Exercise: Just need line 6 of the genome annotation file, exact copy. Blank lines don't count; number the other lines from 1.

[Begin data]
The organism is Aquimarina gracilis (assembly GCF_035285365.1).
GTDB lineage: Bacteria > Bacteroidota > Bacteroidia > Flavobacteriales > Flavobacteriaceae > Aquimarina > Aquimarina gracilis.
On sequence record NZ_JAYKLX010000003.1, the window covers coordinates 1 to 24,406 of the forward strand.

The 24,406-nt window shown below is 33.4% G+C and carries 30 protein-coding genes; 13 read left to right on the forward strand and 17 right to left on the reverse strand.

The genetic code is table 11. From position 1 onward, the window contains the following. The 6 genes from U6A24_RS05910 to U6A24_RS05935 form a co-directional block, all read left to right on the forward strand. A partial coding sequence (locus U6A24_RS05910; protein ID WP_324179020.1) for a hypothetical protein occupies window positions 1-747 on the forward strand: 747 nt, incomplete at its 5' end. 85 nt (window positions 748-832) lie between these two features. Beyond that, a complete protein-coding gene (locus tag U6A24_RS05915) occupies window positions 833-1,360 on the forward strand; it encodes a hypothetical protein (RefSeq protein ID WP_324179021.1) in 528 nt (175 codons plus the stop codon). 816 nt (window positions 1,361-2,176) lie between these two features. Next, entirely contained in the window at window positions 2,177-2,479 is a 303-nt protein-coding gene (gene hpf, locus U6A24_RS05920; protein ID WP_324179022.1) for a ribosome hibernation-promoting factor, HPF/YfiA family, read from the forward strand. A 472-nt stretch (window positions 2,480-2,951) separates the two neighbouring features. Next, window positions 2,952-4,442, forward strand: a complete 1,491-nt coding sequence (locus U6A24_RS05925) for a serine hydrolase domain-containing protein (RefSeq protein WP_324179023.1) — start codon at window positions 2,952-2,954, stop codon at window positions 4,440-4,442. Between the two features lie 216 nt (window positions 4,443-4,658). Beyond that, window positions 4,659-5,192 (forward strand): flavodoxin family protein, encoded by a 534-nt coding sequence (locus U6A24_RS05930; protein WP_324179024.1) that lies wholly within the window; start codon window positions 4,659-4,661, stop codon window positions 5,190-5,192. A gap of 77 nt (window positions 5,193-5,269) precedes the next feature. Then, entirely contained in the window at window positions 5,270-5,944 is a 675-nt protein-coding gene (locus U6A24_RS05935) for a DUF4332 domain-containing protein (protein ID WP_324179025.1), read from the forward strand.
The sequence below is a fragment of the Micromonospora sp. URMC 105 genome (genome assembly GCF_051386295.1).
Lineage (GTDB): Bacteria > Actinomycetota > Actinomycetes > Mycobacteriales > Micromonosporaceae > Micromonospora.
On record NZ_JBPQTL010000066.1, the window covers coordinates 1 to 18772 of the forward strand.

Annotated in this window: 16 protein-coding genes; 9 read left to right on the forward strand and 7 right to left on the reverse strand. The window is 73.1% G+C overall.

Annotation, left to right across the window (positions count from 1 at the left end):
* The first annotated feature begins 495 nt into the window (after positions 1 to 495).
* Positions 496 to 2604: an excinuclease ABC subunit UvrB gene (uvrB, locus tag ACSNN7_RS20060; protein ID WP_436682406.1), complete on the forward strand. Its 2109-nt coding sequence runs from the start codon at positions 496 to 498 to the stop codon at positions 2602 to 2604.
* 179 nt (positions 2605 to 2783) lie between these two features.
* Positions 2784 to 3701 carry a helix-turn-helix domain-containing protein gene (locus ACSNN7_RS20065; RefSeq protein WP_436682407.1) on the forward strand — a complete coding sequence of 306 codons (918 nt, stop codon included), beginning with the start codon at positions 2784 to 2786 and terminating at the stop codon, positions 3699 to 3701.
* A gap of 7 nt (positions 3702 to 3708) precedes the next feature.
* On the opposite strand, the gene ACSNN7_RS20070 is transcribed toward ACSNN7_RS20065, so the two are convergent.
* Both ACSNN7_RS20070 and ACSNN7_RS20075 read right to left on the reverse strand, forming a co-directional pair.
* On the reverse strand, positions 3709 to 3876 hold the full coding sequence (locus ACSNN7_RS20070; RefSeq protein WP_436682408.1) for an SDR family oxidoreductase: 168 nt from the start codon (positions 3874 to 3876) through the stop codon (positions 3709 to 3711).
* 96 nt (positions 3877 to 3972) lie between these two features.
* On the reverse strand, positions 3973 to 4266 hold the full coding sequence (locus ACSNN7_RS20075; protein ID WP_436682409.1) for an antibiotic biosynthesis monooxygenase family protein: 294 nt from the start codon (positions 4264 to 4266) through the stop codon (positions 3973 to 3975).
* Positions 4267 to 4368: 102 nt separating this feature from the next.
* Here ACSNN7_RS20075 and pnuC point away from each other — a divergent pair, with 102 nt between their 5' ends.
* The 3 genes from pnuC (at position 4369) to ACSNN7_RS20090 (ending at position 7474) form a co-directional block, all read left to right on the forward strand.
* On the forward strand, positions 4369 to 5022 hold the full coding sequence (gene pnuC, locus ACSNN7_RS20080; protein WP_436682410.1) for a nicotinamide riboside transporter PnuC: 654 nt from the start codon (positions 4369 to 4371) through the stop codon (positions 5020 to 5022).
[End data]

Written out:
The sequence below is a fragment of the Micromonospora sp. URMC 105 genome (genome assembly GCF_051386295.1).